Ray Bradbury chose an excellent influence for The Martian Chronicles (1950; some stories published previously) in Winesburg, Ohio, Sherwood Anderson's meandering opus. It is an ode to love and loneliness, and the infinitely odd measures of a man's triumphs and failures. Rather, man's or woman's—the women in the stories are no less thoughtfully delineated than any male characters. The structure of these connected stories, in which characters reoccur as the focus in one piece, as background in another, is clearly reflected in Bradbury's work (and is a thematic prelude to Tahei and Matashichi's repurposing as two bickering robots).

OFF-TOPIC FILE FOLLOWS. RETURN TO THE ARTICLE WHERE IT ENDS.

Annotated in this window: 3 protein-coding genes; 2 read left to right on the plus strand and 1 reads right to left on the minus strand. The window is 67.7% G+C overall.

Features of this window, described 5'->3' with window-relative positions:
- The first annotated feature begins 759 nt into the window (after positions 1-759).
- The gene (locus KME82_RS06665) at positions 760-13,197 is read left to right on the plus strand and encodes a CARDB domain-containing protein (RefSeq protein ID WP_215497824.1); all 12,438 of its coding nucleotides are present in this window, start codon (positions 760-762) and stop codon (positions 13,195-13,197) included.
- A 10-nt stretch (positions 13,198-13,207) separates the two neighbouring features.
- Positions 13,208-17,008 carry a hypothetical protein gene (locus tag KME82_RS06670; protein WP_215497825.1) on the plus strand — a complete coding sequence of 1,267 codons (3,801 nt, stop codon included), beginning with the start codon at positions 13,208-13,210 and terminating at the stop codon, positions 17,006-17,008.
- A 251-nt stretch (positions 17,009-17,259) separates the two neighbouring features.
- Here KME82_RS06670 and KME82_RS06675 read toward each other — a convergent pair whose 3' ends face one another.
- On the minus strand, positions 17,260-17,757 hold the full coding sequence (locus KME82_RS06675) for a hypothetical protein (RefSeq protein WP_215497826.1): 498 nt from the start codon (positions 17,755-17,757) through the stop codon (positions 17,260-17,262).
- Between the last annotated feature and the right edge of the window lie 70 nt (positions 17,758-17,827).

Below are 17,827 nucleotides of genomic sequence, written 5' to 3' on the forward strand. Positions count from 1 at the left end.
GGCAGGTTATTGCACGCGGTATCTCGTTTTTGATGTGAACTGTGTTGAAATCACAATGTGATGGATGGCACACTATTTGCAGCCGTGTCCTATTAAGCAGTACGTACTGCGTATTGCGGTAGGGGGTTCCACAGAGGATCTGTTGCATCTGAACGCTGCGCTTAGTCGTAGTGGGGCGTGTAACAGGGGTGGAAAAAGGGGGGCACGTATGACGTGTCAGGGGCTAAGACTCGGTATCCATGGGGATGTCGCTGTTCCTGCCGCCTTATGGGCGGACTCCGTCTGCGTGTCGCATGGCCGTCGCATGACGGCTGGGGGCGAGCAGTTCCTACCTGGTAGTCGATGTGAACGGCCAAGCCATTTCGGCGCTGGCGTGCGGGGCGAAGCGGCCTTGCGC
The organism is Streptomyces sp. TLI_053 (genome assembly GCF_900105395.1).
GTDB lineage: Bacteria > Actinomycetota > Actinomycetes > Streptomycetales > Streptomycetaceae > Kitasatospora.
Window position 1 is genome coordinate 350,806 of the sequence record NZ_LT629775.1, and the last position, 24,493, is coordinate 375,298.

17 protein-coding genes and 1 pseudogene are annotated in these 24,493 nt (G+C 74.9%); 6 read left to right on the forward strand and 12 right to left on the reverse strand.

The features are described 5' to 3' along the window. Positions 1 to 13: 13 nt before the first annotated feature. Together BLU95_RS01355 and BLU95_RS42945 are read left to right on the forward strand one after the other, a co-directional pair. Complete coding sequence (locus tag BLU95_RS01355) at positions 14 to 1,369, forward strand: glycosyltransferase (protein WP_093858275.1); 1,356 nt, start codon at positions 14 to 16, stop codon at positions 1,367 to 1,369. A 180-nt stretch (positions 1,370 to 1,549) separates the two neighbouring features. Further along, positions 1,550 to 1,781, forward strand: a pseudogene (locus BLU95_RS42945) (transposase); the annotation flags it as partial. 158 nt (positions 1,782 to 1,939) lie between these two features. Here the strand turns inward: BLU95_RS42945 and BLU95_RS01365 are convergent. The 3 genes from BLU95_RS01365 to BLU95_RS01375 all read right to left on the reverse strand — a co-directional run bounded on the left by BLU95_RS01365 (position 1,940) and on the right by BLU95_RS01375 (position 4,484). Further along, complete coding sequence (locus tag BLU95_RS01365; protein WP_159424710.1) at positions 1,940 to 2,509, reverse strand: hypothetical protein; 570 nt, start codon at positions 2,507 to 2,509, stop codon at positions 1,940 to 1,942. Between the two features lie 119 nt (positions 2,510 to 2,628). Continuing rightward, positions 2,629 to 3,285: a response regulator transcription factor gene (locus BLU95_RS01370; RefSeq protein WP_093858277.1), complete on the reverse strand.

There the influence ends. Bradbury's women are whiny housewives, robot mothers, and lonely hearts. The exist to placate or annoy men, who do all the pesky subjugating and conquering required by colonisation. This is because the Martian Chronicles are about America's Old West. Bradbury was unable to imagine a culture different from any on earth, and was more limited in describing the role of women in conquest. The book is mere preciously rendered atavism—well written and fairl amazing for its time but steeped in the retro values of the post-WWII United States. Perhaps Bradbury was deeply pessimistic about the human race, so much so that he could only envision cycles of oppression and death. He ends the book where it should begin, with humans casting off their earthly pasts and becoming wholly alien.